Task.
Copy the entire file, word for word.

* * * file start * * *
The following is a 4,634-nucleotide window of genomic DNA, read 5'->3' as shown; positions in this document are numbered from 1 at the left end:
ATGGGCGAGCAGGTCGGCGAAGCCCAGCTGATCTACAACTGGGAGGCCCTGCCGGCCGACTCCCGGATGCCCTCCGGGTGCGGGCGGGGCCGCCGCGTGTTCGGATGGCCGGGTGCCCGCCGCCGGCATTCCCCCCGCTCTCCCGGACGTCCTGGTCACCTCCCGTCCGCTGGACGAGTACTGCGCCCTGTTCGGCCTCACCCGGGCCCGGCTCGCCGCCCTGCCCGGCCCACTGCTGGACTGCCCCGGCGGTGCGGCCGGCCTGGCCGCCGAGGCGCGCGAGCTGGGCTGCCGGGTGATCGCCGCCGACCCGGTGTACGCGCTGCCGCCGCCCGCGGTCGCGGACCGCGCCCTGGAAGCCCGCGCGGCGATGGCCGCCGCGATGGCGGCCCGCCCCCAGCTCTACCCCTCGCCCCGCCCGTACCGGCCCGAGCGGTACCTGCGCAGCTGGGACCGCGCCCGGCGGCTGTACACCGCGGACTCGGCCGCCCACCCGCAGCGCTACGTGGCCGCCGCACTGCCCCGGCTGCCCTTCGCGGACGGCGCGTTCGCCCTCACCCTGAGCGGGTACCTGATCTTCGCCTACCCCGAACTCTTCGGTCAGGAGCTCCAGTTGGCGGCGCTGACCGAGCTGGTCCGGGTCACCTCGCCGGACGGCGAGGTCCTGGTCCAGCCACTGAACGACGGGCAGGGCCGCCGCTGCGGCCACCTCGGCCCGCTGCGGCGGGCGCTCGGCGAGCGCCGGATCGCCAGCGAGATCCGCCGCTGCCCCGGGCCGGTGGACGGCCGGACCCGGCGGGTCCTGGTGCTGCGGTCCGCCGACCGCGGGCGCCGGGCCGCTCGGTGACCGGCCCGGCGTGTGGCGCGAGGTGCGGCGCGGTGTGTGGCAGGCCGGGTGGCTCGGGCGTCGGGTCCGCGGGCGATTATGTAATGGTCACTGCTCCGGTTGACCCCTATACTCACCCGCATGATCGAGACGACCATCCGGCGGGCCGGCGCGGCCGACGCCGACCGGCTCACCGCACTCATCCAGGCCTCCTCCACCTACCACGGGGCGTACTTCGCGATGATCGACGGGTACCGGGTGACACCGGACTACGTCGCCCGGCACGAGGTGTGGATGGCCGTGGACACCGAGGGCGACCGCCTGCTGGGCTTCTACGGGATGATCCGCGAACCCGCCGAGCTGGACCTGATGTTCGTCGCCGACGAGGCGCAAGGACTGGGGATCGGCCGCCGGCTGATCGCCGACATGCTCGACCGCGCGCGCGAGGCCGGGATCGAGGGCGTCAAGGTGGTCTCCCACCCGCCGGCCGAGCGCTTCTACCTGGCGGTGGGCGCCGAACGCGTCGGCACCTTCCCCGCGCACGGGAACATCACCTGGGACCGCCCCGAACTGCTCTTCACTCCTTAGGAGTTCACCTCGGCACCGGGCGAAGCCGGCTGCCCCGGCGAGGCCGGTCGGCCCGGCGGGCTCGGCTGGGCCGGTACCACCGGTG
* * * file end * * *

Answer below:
The following is a 4,634-nucleotide window of genomic DNA, read 5'->3' as shown; positions in this document are numbered from 1 at the left end:
ATGGGCGAGCAGGTCGGCGAAGCCCAGCTGATCTACAACTGGGAGGCCCTGCCGGCCGACTCCCGGATGCCCTCCGGGTGCGGGCGGGGCCGCCGCGTGTTCGGATGGCCGGGTGCCCGCCGCCGGCATTCCCCCCGCTCTCCCGGACGTCCTGGTCACCTCCCGTCCGCTGGACGAGTACTGCGCCCTGTTCGGCCTCACCCGGGCCCGGCTCGCCGCCCTGCCCGGCCCACTGCTGGACTGCCCCGGCGGTGCGGCCGGCCTGGCCGCCGAGGCGCGCGAGCTGGGCTGCCGGGTGATCGCCGCCGACCCGGTGTACGCGCTGCCGCCGCCCGCGGTCGCGGACCGCGCCCTGGAAGCCCGCGCGGCGATGGCCGCCGCGATGGCGGCCCGCCCCCAGCTCTACCCCTCGCCCCGCCCGTACCGGCCCGAGCGGTACCTGCGCAGCTGGGACCGCGCCCGGCGGCTGTACACCGCGGACTCGGCCGCCCACCCGCAGCGCTACGTGGCCGCCGCACTGCCCCGGCTGCCCTTCGCGGACGGCGCGTTCGCCCTCACCCTGAGCGGGTACCTGATCTTCGCCTACCCCGAACTCTTCGGTCAGGAGCTCCAGTTGGCGGCGCTGACCGAGCTGGTCCGGGTCACCTCGCCGGACGGCGAGGTCCTGGTCCAGCCACTGAACGACGGGCAGGGCCGCCGCTGCGGCCACCTCGGCCCGCTGCGGCGGGCGCTCGGCGAGCGCCGGATCGCCAGCGAGATCCGCCGCTGCCCCGGGCCGGTGGACGGCCGGACCCGGCGGGTCCTGGTGCTGCGGTCCGCCGACCGCGGGCGCCGGGCCGCTCGGTGACCGGCCCGGCGTGTGGCGCGAGGTGCGGCGCGGTGTGTGGCAGGCCGGGTGGCTCGGGCGTCGGGTCCGCGGGCGATTATGTAATGGTCACTGCTCCGGTTGACCCCTATACTCACCCGCATGATCGAGACGACCATCCGGCGGGCCGGCGCGGCCGACGCCGACCGGCTCACCGCACTCATCCAGGCCTCCTCCACCTACCACGGGGCGTACTTCGCGATGATCGACGGGTACCGGGTGACACCGGACTACGTCGCCCGGCACGAGGTGTGGATGGCCGTGGACACCGAGGGCGACCGCCTGCTGGGCTTCTACGGGATGATCCGCGAACCCGCCGAGCTGGACCTGATGTTCGTCGCCGACGAGGCGCAAGGACTGGGGATCGGCCGCCGGCTGATCGCCGACATGCTCGACCGCGCGCGCGAGGCCGGGATCGAGGGCGTCAAGGTGGTCTCCCACCCGCCGGCCGAGCGCTTCTACCTGGCGGTGGGCGCCGAACGCGTCGGCACCTTCCCCGCGCACGGGAACATCACCTGGGACCGCCCCGAACTGCTCTTCACTCCTTAGGAGTTCACCTCGGCACCGGGCGAAGCCGGCTGCCCCGGCGAGGCCGGTCGGCCCGGCGGGCTCGGCTGGGCCGGTACCACCGGTG